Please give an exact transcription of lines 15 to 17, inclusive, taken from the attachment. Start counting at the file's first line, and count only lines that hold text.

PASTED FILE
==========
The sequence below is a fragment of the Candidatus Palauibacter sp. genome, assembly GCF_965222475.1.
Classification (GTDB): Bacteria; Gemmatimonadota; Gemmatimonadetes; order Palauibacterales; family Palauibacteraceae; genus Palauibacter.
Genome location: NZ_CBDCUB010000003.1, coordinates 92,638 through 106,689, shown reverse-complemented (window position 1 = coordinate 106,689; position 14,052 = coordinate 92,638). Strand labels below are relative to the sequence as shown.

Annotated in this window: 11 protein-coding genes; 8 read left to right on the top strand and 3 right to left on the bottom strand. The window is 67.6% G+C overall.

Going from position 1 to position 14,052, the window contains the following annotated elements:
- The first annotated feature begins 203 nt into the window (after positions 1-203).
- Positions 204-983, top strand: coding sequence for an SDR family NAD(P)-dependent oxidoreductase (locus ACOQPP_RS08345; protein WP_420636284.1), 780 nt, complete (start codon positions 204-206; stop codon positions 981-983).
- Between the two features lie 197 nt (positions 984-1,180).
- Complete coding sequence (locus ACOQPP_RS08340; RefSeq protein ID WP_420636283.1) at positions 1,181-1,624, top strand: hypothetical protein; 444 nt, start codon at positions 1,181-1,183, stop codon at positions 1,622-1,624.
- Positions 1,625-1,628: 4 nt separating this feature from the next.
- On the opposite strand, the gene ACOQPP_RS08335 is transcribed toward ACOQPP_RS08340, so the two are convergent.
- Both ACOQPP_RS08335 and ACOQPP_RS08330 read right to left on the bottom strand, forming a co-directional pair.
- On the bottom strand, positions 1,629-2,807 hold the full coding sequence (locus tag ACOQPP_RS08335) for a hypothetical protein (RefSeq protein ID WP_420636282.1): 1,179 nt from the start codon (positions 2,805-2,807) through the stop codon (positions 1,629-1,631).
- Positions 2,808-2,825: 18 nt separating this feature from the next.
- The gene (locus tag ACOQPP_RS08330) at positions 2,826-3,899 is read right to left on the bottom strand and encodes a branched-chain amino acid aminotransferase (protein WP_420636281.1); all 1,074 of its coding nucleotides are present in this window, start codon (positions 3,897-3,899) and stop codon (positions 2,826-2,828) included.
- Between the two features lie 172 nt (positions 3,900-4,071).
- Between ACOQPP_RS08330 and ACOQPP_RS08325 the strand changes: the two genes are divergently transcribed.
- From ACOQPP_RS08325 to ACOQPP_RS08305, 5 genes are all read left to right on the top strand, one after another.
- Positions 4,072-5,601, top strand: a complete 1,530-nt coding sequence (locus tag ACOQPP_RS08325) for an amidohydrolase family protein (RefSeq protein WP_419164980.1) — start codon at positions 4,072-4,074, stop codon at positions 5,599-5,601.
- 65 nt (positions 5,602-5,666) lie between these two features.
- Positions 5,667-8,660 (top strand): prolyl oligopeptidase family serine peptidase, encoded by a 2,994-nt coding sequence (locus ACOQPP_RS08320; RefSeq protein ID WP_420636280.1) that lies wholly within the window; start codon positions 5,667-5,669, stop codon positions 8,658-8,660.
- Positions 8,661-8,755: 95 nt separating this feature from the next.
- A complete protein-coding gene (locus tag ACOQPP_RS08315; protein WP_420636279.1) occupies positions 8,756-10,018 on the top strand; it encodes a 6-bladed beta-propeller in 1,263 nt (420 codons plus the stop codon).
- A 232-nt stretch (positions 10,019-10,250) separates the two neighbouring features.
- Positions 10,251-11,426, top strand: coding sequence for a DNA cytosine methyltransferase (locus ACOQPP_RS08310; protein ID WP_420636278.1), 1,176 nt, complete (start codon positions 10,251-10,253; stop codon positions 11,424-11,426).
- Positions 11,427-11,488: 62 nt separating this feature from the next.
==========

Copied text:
- The gene (locus tag ACOQPP_RS08330) at positions 2,826-3,899 is read right to left on the bottom strand and encodes a branched-chain amino acid aminotransferase (protein WP_420636281.1); all 1,074 of its coding nucleotides are present in this window, start codon (positions 3,897-3,899) and stop codon (positions 2,826-2,828) included.
- Between the two features lie 172 nt (positions 3,900-4,071).
- Between ACOQPP_RS08330 and ACOQPP_RS08325 the strand changes: the two genes are divergently transcribed.